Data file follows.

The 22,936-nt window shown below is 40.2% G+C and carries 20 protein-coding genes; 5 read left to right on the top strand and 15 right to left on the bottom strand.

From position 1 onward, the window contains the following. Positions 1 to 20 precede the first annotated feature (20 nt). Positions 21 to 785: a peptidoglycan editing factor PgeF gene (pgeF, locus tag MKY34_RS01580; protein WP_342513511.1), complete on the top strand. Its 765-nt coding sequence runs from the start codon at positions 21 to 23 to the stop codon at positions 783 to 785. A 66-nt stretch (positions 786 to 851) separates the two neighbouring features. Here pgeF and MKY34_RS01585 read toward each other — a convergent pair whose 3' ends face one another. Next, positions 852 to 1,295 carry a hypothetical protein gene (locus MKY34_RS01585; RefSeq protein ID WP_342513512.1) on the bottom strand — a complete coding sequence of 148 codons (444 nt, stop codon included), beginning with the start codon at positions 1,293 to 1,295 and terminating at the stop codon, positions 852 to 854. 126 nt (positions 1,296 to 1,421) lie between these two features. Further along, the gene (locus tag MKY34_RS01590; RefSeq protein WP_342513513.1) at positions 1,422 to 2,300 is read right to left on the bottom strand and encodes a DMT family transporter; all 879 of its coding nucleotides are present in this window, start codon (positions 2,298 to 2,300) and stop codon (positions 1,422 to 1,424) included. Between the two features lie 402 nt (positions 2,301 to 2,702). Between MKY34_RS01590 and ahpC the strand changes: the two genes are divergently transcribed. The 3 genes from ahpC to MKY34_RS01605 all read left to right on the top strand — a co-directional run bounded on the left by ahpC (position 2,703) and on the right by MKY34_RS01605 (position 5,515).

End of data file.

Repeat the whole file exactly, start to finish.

The 22,936-nt window shown below is 40.2% G+C and carries 20 protein-coding genes; 5 read left to right on the top strand and 15 right to left on the bottom strand.

From position 1 onward, the window contains the following. Positions 1 to 20 precede the first annotated feature (20 nt). Positions 21 to 785: a peptidoglycan editing factor PgeF gene (pgeF, locus tag MKY34_RS01580; protein WP_342513511.1), complete on the top strand. Its 765-nt coding sequence runs from the start codon at positions 21 to 23 to the stop codon at positions 783 to 785. A 66-nt stretch (positions 786 to 851) separates the two neighbouring features. Here pgeF and MKY34_RS01585 read toward each other — a convergent pair whose 3' ends face one another. Next, positions 852 to 1,295 carry a hypothetical protein gene (locus MKY34_RS01585; RefSeq protein ID WP_342513512.1) on the bottom strand — a complete coding sequence of 148 codons (444 nt, stop codon included), beginning with the start codon at positions 1,293 to 1,295 and terminating at the stop codon, positions 852 to 854. 126 nt (positions 1,296 to 1,421) lie between these two features. Further along, the gene (locus tag MKY34_RS01590; RefSeq protein WP_342513513.1) at positions 1,422 to 2,300 is read right to left on the bottom strand and encodes a DMT family transporter; all 879 of its coding nucleotides are present in this window, start codon (positions 2,298 to 2,300) and stop codon (positions 1,422 to 1,424) included. Between the two features lie 402 nt (positions 2,301 to 2,702). Between MKY34_RS01590 and ahpC the strand changes: the two genes are divergently transcribed. The 3 genes from ahpC to MKY34_RS01605 all read left to right on the top strand — a co-directional run bounded on the left by ahpC (position 2,703) and on the right by MKY34_RS01605 (position 5,515).